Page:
Due to limited scientific studies and resources, mental illnesses were not well studied or understood during the Victorian era. People with mental health conditions, ranging from mild depression to serious manic episodes were viewed as an inconvenience to society. A slight behavioral or emotional deviation from the norm was enough to be declared insane, especially for women. Physicians who treated these conditions were referred to as alienists because of the nature of their work. What’s termed as depression today was known as melancholia in this era. The symptoms included, insomnia, lack of appetite, suicidal thoughts, a need to isolate oneself, fear, gloom, and quietness. Medical practitioners later began categorizing melancholy based on the symptoms, which made treatment easier, but were still unclear on what caused the condition. 

Treatments for mental health illnesses were still in development and unfortunately, they were tested on patients. They included heavy medication dosages, such as morphine and arsenic, as well as being committed to mad houses and asylums. Other popular remedies included surgeries, taking alcohol with every meal, oppressive shower baths, and Weir Mitchell’s rest cure, which was mostly administered on women. Unfortunately, these remedies were not effective and only served to numb the symptoms. Some even made the conditions worse as are the allegations in the case of King George III’s insanity

In The Yellow Wallpaper, the young woman suffers from a mental condition that’s likely postpartum depression. Her husband, who’s ironically a doctor, worsens her condition by ignoring her symptoms and terming them as mere hysterical tendencies. Due to the patriarchal nature of society back then, medical misogyny was a commonplace and was often harmful to women’s health. In this story, a husband and the woman’s brother (who are all doctors) do not believe she’s sick, despite her feeling and saying otherwise. 

“You see, he does not believe I am sick! …Personally, I disagree with their ideas.

Personally, I believe that congenial work, with excitement and change, would do me good. But what is one to do?”  

Her feelings of helplessness and lack of self-agency on what to do about her health is  influenced by the lack of freedom and self-expression that characterized women’s lives during this time.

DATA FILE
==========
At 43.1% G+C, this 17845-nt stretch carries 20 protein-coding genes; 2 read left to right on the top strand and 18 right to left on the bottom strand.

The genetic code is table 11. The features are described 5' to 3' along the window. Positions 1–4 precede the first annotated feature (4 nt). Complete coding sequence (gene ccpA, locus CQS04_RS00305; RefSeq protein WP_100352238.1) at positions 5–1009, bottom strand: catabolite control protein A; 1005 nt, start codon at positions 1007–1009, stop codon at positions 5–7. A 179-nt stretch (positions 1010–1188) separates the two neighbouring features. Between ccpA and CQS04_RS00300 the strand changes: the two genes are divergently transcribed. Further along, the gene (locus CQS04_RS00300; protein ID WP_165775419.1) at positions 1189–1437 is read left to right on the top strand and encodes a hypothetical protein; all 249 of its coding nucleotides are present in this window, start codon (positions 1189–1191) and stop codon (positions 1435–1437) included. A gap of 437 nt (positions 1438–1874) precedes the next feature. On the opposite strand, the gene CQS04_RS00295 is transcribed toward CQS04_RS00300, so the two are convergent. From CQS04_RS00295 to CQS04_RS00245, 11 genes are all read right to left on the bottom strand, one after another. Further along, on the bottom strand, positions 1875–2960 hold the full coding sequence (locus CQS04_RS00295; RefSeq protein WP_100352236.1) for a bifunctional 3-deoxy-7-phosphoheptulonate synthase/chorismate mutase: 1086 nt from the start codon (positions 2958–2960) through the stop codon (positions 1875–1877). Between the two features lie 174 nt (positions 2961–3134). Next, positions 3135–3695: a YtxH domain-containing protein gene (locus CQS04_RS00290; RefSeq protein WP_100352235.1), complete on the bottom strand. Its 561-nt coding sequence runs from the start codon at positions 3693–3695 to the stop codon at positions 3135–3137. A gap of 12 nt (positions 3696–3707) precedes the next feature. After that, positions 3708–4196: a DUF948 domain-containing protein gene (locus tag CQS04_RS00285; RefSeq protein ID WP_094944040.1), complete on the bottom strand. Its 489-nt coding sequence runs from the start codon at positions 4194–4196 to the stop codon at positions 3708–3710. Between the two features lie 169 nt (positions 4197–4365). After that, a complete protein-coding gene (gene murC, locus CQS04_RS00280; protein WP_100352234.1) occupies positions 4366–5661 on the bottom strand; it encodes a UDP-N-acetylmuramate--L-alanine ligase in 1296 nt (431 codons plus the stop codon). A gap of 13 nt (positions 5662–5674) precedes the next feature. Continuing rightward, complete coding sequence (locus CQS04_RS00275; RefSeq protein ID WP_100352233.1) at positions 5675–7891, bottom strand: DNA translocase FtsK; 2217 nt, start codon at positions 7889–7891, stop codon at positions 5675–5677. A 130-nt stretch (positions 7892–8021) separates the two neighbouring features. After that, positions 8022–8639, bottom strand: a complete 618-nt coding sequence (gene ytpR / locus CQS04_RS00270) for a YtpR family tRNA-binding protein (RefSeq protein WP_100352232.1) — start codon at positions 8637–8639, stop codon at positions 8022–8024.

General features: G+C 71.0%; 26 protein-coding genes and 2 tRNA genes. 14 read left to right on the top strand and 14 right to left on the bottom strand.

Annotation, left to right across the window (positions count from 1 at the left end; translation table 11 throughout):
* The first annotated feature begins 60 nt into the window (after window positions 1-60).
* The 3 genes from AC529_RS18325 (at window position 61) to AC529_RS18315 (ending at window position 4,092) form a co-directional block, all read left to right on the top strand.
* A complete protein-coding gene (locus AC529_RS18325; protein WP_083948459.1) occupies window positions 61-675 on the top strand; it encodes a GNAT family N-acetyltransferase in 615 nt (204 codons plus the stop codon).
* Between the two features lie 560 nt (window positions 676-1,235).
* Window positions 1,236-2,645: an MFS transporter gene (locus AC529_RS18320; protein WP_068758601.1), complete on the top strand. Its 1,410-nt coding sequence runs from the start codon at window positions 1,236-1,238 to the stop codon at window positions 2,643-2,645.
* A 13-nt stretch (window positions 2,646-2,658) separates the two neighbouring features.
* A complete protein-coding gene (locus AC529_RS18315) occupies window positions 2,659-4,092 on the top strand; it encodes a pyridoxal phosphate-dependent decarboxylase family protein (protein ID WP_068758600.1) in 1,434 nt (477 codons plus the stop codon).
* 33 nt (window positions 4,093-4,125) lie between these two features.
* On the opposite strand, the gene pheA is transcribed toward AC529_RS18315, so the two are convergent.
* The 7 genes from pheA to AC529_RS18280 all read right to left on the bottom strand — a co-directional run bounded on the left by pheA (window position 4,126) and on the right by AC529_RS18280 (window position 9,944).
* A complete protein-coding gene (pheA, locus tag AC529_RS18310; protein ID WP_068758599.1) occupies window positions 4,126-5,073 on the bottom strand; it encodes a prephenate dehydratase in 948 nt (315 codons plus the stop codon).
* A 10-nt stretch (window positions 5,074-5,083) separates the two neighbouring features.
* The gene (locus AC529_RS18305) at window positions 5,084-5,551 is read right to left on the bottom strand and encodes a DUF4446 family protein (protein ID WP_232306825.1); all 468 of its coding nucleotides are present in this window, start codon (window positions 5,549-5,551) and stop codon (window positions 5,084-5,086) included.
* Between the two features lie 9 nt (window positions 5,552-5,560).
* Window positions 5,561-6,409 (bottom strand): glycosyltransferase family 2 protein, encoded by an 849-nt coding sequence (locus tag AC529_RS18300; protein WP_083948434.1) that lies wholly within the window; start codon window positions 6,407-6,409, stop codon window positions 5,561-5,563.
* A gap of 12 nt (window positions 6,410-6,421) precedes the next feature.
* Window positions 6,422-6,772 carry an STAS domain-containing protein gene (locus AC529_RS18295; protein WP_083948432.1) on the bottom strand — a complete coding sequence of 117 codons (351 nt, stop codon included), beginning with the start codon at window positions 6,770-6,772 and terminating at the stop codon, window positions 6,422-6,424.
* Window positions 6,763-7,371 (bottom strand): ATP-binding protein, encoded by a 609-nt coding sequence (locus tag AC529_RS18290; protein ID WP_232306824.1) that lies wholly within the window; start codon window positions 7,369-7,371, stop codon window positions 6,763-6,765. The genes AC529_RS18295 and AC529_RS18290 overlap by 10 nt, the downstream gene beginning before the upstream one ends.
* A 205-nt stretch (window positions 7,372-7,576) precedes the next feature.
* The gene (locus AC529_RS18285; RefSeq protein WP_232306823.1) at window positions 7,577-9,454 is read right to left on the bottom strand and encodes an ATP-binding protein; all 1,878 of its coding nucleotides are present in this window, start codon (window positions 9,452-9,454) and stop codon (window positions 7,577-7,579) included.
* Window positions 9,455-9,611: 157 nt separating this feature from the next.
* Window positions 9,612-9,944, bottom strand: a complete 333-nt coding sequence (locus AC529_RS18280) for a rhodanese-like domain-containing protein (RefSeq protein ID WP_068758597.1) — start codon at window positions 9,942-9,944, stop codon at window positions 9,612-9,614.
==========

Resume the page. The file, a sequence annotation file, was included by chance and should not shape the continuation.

The woman in the story is on prescribed rest cure. The main characteristics of rest cure for women in the Victorian era involved seclusion, enforced bed rest, overfeeding, and staying away from stimulating activities such as writing or one’s profession. Interestingly, Weir Mitchell had a different regimen for men’s rest cure to treat nervousness, which involved trips to the West wilderness, physical activities, creative endeavors, hunting, and male bonding. As expected, female patients continued to get worse while male patients came back healed, well rested, and more empowered. 

The woman’s mental condition in The Yellow Wallpaper continues to worsen despite the prescribed rest. Her illness gets so much worse that by the end of the story, she has become one with her condition. Writing down in her diary seems to calm her nervousness but even then she has to do it hiding lest her husband or sister in law discovers and takes it away from her. The story’s ending can be interpreted as liberation from society, John’s rules, and the woman’s mind. But what’s clear is the effects of stifled self-expression especially on women during the Victorian era.

The Yellow Wallpaper and Charlotte Gilman’s Mental Illness

Gilman suffered postpartum depression in real life and underwent a rest cure as prescribed by Weir Mitchell. She claims that the treatment only made her worse because she was in mental agony throughout the period. Most readers, therefore, view The Yellow Wallpaper as a form of fictional criticism for the rest cure approach. Gilman improved after she started reading and writing about her condition.

Do you have any literary analysis questions for your essay writing or just loved reading ‘The Yellow Wallpaper’ by Charlotte Perkins and wanna start a conversation? Let me know in the comment section below! 🙂

Image from The Project Gutenberg